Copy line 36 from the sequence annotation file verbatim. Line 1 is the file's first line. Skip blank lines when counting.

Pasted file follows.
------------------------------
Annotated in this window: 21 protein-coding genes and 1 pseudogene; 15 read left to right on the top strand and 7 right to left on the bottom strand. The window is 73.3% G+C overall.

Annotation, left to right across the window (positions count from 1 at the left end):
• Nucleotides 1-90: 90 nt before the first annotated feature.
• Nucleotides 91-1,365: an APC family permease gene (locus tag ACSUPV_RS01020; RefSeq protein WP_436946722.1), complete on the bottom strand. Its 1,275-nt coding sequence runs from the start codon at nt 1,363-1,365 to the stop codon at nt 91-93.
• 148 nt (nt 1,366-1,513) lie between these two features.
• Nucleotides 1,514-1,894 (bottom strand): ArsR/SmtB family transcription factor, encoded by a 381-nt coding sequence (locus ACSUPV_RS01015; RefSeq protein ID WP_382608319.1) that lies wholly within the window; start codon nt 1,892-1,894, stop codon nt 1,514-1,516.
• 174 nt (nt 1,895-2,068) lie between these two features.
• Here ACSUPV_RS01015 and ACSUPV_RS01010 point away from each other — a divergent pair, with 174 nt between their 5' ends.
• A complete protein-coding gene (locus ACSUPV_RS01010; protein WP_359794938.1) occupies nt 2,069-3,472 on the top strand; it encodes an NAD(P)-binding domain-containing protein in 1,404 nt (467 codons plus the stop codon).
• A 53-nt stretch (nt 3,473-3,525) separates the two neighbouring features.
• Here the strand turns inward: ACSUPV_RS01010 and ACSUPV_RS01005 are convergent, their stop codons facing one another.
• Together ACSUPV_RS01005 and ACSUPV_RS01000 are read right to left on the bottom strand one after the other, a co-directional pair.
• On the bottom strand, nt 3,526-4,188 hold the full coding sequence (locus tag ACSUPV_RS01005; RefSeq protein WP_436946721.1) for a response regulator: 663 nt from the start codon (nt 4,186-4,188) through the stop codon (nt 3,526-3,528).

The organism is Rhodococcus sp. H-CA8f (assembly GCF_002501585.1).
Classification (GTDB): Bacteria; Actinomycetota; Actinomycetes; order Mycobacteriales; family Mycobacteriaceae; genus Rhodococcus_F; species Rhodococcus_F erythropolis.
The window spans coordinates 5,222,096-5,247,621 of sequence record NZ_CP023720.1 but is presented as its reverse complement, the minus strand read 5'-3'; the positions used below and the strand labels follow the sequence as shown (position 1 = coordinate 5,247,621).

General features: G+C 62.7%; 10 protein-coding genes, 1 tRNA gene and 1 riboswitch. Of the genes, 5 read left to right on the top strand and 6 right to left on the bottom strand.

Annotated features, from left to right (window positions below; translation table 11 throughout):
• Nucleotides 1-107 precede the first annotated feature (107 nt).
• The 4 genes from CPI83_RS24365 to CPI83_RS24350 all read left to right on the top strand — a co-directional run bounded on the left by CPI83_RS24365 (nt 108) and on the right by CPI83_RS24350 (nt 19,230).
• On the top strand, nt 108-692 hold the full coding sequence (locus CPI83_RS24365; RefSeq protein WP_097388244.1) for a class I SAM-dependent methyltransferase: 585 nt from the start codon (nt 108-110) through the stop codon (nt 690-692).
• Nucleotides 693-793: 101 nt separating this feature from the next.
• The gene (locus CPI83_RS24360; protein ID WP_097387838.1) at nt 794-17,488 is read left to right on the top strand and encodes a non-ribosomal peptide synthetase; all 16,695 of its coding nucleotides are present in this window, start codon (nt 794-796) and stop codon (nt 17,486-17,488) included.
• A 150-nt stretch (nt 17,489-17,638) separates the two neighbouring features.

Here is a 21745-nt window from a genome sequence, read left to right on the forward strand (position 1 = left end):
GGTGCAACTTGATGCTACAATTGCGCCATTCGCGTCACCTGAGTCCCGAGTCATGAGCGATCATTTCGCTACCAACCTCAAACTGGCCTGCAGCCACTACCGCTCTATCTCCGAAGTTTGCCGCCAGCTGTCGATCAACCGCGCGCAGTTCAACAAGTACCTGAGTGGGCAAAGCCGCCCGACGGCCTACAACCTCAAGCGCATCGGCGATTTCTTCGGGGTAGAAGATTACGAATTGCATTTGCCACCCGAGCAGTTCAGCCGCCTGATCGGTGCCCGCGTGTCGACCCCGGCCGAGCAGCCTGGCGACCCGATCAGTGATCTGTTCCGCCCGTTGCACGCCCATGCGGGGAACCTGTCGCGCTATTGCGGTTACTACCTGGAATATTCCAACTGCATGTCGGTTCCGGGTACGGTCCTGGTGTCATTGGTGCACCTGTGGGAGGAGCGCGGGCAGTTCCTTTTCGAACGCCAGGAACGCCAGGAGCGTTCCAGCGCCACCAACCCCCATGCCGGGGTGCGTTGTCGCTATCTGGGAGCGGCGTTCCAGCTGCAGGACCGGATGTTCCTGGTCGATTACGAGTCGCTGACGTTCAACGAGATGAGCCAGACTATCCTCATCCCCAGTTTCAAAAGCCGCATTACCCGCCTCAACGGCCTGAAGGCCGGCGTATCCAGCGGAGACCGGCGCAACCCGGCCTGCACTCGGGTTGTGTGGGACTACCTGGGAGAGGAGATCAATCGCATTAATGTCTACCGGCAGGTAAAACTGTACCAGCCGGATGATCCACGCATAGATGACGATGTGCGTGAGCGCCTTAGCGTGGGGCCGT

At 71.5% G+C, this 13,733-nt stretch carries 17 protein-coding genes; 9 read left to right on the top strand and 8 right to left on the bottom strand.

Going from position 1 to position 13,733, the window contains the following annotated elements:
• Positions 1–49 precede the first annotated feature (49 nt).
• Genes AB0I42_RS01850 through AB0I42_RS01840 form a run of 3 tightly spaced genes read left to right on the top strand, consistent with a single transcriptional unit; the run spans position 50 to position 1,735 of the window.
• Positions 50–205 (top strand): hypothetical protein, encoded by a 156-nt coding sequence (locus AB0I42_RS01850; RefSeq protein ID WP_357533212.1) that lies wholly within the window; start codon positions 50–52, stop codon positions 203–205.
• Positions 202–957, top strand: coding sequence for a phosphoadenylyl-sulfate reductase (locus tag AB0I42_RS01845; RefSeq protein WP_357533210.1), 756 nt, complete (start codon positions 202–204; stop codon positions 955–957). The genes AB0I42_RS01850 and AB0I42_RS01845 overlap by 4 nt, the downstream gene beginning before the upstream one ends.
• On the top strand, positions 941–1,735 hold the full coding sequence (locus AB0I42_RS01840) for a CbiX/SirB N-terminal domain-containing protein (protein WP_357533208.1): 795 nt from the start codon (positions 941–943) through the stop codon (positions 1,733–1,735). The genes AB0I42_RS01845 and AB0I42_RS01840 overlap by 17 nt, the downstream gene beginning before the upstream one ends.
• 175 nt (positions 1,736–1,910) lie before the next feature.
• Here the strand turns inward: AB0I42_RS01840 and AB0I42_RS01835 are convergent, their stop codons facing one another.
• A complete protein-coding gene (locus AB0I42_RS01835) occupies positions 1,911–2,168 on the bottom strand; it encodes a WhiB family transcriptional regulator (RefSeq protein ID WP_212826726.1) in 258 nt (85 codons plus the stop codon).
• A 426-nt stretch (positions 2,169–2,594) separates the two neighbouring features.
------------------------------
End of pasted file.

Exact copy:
• A complete protein-coding gene (locus AB0I42_RS01835) occupies positions 1,911–2,168 on the bottom strand; it encodes a WhiB family transcriptional regulator (RefSeq protein ID WP_212826726.1) in 258 nt (85 codons plus the stop codon).